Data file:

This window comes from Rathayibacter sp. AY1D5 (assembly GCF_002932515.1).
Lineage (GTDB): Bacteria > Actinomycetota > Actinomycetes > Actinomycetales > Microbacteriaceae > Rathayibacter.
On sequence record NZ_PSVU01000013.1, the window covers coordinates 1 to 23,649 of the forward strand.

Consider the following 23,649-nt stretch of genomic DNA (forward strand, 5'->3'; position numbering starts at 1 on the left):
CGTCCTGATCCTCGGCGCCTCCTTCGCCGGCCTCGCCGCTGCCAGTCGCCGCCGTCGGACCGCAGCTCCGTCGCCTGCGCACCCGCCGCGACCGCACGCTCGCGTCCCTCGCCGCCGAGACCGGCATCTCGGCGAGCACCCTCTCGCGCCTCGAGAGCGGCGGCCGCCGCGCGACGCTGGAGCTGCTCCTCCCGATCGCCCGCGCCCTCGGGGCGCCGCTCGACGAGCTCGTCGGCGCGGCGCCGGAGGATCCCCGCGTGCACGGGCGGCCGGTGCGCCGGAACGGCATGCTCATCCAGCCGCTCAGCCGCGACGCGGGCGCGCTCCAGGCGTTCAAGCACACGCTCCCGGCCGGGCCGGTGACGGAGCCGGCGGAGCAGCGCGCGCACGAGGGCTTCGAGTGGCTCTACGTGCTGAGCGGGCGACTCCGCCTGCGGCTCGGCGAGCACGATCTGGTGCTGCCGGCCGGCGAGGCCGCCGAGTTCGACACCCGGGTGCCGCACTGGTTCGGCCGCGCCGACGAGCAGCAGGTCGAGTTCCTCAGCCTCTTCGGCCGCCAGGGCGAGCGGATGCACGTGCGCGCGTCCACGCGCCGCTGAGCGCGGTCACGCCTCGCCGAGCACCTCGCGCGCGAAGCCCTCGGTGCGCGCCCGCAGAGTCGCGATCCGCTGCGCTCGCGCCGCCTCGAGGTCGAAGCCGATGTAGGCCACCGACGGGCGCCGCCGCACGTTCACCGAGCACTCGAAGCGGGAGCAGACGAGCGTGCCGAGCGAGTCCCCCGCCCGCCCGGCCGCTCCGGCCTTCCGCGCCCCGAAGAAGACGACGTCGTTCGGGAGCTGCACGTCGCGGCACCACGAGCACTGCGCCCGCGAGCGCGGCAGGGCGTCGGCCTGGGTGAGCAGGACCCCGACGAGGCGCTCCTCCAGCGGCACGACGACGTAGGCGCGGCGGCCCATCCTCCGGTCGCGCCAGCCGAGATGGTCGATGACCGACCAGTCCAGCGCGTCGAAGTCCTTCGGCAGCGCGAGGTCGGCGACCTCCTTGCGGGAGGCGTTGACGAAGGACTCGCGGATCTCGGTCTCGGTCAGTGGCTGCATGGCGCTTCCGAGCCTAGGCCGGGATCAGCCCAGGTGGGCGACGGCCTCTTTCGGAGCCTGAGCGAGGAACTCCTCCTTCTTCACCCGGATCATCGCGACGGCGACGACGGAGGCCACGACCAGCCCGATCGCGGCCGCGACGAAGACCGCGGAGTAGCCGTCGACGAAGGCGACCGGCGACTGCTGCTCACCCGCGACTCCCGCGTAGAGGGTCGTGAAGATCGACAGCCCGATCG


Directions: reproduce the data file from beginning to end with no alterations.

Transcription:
This window comes from Rathayibacter sp. AY1D5 (assembly GCF_002932515.1).
Lineage (GTDB): Bacteria > Actinomycetota > Actinomycetes > Actinomycetales > Microbacteriaceae > Rathayibacter.
On sequence record NZ_PSVU01000013.1, the window covers coordinates 1 to 23,649 of the forward strand.

Consider the following 23,649-nt stretch of genomic DNA (forward strand, 5'->3'; position numbering starts at 1 on the left):
CGTCCTGATCCTCGGCGCCTCCTTCGCCGGCCTCGCCGCTGCCAGTCGCCGCCGTCGGACCGCAGCTCCGTCGCCTGCGCACCCGCCGCGACCGCACGCTCGCGTCCCTCGCCGCCGAGACCGGCATCTCGGCGAGCACCCTCTCGCGCCTCGAGAGCGGCGGCCGCCGCGCGACGCTGGAGCTGCTCCTCCCGATCGCCCGCGCCCTCGGGGCGCCGCTCGACGAGCTCGTCGGCGCGGCGCCGGAGGATCCCCGCGTGCACGGGCGGCCGGTGCGCCGGAACGGCATGCTCATCCAGCCGCTCAGCCGCGACGCGGGCGCGCTCCAGGCGTTCAAGCACACGCTCCCGGCCGGGCCGGTGACGGAGCCGGCGGAGCAGCGCGCGCACGAGGGCTTCGAGTGGCTCTACGTGCTGAGCGGGCGACTCCGCCTGCGGCTCGGCGAGCACGATCTGGTGCTGCCGGCCGGCGAGGCCGCCGAGTTCGACACCCGGGTGCCGCACTGGTTCGGCCGCGCCGACGAGCAGCAGGTCGAGTTCCTCAGCCTCTTCGGCCGCCAGGGCGAGCGGATGCACGTGCGCGCGTCCACGCGCCGCTGAGCGCGGTCACGCCTCGCCGAGCACCTCGCGCGCGAAGCCCTCGGTGCGCGCCCGCAGAGTCGCGATCCGCTGCGCTCGCGCCGCCTCGAGGTCGAAGCCGATGTAGGCCACCGACGGGCGCCGCCGCACGTTCACCGAGCACTCGAAGCGGGAGCAGACGAGCGTGCCGAGCGAGTCCCCCGCCCGCCCGGCCGCTCCGGCCTTCCGCGCCCCGAAGAAGACGACGTCGTTCGGGAGCTGCACGTCGCGGCACCACGAGCACTGCGCCCGCGAGCGCGGCAGGGCGTCGGCCTGGGTGAGCAGGACCCCGACGAGGCGCTCCTCCAGCGGCACGACGACGTAGGCGCGGCGGCCCATCCTCCGGTCGCGCCAGCCGAGATGGTCGATGACCGACCAGTCCAGCGCGTCGAAGTCCTTCGGCAGCGCGAGGTCGGCGACCTCCTTGCGGGAGGCGTTGACGAAGGACTCGCGGATCTCGGTCTCGGTCAGTGGCTGCATGGCGCTTCCGAGCCTAGGCCGGGATCAGCCCAGGTGGGCGACGGCCTCTTTCGGAGCCTGAGCGAGGAACTCCTCCTTCTTCACCCGGATCATCGCGACGGCGACGACGGAGGCCACGACCAGCCCGATCGCGGCCGCGACGAAGACCGCGGAGTAGCCGTCGACGAAGGCGACCGGCGACTGCTGCTCACCCGCGACTCCCGCGTAGAGGGTCGTGAAGATCGACAGCCCGATCG